Time flies

In response to Chris’s response


So little time we have,

and yet it streams

between the fingers and the toes,

dredged like muddy rivers,

dark and unmarked with any glitter.

Time, a wheel of stars

out of reach,

we watch, open-mouthed,

the slow, majestic roll of the sky,

and when we look down

and fix again upon the ground beneath our feet,

the season’s changed,

and red leaves blow

where green shoots shone.

Poetry challenge Bridges: the entries

Last week was a very sad week for many of us and thoughts naturally turned to the passing of things. The theme of the bridge prompted some beautifully reflective poems. Here they are in chronological order, as the postman delivered them.

A beautiful rainbow bridge from Kat Myrman

Eternity’s Bridge | like mercury colliding…


A poem from Bill Engleson on the other side of the world. Get your hankies ready, the last lines certainly got to me.


My eyes skim across the chuck,
sweep over the distant shore,
scan the scrunches of land
reaching above the lingering fog,
longing for the bright, bursting sky

We often rise above these moments,
find structures, systems, passageways
to help move us across this painful gulf,
and, all the while, embrace a lightness
that lifts us just beyond our sorrow.

returns us home,
returns us to the other side.


From Kim in Norfolk. Neat precise rhymes that put me in mind of footsteps. Nice one 🙂

Charles Bridge in Prague – writing in north norfolk


Ken’s poem has a grittiness to it, like an aging industrial landscape

Base Senses | rivrvlogr


A first time entry from Natalia. Welcome! This one contains such a lot—form, alliteration, and a starburst of emotion.

Eternal Entirety’s Longest Bridge | Weaving Gold


A lovely poem from Janice, almost mystical.

The Bridge–Jane Dougherty Poetry Challenge #13 – Ontheland


Two this week from Kerfe, complete with offbeat illustrations




A cinquain to raise the spirits from Carol

Crossings~Cinquain – WritersDream9


Another happy poem from  sunny Manila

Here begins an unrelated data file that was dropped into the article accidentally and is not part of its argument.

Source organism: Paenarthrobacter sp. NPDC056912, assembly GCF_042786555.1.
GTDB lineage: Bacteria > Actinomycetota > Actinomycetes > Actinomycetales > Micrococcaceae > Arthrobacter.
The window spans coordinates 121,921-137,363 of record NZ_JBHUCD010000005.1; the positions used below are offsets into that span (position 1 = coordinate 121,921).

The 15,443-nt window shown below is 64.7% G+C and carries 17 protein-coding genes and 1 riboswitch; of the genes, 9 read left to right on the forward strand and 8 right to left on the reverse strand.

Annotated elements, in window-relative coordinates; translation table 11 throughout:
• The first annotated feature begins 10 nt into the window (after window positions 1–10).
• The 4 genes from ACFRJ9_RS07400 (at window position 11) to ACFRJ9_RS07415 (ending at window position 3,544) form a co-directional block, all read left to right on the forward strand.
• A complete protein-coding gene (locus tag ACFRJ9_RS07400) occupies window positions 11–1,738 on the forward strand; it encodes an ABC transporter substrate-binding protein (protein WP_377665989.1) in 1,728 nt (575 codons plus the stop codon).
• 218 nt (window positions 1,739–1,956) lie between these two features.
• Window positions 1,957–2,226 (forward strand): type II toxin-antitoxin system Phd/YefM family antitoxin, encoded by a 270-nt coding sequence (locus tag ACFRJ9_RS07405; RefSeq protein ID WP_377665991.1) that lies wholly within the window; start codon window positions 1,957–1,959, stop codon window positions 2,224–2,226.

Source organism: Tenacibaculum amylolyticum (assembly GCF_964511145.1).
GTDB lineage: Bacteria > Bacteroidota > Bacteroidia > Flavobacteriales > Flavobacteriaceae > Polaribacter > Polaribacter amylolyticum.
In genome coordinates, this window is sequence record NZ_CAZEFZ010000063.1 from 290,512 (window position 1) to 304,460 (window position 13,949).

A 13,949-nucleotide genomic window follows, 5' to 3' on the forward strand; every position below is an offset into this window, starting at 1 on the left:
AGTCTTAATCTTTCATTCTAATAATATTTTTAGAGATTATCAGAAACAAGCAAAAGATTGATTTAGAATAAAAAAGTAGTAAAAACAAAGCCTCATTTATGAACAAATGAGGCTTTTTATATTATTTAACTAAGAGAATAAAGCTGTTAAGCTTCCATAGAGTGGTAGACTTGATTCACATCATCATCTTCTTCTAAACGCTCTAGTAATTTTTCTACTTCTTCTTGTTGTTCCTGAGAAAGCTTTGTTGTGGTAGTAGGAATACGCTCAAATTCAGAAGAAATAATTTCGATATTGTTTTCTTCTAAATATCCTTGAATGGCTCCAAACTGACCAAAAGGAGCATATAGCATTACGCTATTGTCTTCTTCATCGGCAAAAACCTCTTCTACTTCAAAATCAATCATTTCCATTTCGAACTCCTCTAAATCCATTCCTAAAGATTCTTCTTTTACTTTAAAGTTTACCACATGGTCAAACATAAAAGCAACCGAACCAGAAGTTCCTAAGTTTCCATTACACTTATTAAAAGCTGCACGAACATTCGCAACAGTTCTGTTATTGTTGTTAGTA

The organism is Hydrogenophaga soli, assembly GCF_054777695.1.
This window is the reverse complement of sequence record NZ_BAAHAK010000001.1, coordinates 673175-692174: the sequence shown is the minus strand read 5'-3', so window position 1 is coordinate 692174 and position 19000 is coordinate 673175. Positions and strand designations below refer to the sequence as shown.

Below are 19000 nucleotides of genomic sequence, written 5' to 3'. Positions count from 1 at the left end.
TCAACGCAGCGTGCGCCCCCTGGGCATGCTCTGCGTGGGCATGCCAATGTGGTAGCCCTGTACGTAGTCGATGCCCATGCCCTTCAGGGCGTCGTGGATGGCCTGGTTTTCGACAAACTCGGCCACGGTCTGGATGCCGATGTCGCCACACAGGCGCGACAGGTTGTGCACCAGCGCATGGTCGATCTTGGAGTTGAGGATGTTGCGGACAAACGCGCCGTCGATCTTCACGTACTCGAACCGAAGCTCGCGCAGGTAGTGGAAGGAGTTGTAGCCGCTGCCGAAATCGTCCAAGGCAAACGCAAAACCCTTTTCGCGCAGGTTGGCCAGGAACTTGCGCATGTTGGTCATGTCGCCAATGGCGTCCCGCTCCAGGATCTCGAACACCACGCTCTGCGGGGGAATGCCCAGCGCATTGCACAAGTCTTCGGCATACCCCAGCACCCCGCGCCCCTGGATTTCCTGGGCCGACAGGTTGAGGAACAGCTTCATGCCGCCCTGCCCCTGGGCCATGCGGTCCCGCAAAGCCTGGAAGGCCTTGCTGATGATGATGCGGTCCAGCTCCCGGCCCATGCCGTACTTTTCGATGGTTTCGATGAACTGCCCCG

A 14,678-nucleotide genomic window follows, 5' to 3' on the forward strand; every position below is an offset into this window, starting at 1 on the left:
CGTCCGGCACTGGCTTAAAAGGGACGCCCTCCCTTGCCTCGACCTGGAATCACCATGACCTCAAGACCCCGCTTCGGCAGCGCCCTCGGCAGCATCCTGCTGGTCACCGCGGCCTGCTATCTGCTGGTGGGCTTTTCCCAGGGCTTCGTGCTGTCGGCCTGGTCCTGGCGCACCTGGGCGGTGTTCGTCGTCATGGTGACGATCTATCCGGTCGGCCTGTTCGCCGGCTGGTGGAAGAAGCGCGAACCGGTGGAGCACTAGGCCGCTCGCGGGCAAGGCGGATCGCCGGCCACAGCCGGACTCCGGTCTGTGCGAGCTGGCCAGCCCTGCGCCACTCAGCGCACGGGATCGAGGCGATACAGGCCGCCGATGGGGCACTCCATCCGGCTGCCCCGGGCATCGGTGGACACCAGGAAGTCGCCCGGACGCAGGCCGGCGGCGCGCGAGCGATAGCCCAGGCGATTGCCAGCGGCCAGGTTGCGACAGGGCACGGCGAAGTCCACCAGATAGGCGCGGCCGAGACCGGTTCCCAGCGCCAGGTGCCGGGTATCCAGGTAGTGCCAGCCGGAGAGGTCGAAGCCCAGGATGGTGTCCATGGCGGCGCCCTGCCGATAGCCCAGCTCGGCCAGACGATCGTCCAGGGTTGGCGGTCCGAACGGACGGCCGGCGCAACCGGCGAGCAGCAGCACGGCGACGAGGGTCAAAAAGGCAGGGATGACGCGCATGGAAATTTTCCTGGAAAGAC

Poetry challenge #13: Bridges | ladyeemanila


From the raven—I liked this one a lot.

Poem 20160116 – Caw!


Merril’s poems are what the French could call fleuve (river). They flow so effortlessly taking us exactly where she wants to go.

Books are a Bridge | Yesterday and today: Merril’s historical musings


A first from Andre, gentle and tranquil.



And the last one, a masterly quatern, from Ali Isaac jus before the polls closed.

The Bridge

I know not why I brought you here
O’er a bridge of wishes and sighs
Wise in all youth’s folly, I fear
We’re broken, sundered by life’s lies.

Around the lake, widdershins, thrice
I know not why I brought you here
Tears fall for you in paradise
Sacrifice all to hold you near.

Hissed incantations disappear
Breathless, waiting, I’m frightened, shy
I know not why I brought you here
Dreary, the days beyond goodbye.

Spectral shade, dark entity sly
Formless ghost so cold, so severe
Mere memory will too soon fly.
I know not why I brought you here.

Once again I’m staggered by the quality of your poetry, and proud that my prompt helped your words take shape. Thank you! New prompt tomorrow 🙂

Microfiction: Tick Tock

For Ronovan’s Friday Fiction prompt.

PENTAX Digital Camera

Ticks and tocks of essential time, sink the spirits lower than wine.

 She tore the newspaper page across, crumpled it angrily and threw it in the grate.

Smart arse editorialist.

It was her own fault; she should know by now not to read the obits. As if people needed reminding about the fleeting nature of human existence. Her eyes flicked automatically to the clock on the mantelpiece, an heirloom inherited from parents-in-law, a cheap, mass-produced monstrosity, a wedding present, no doubt, from the sepia days before the first world war. She hated that clock, the infernal, lugubrious tick tock and the chime every quarter. Every quarter! How had they stood it all these years?

She dumped the newspaper and its tidings of doom and gloom and took her coffee into the garden. Maybe she was just tired. She grimaced. Coffee was hitting the stomach rather hard this morning. She poured it over the roses and sat on the bench, watching the clouds race and a robin taking a bath in a rain puddle.

Nothing changed except the pattern of the clouds. He was still gone. Still left, leaving her with the house, the bills and the burden of… everything.

She closed her eyes but the earth carried on turning. Her stomach carried on turning. Tears squeezed out from behind closed lids. It took so little to knock the whole world out of kilter. Everything was wrong. Each second that flicked past was wrong. There were not enough of them left to waste them like this on pain and morbid thoughts, bills and emptiness. She winced. The spasm passed. But it would be back, like clockwork.

Tick tock said the clock. Cloud thickened and covered the morning sun. Coffee dripped from the roses, and the robin finished his bath.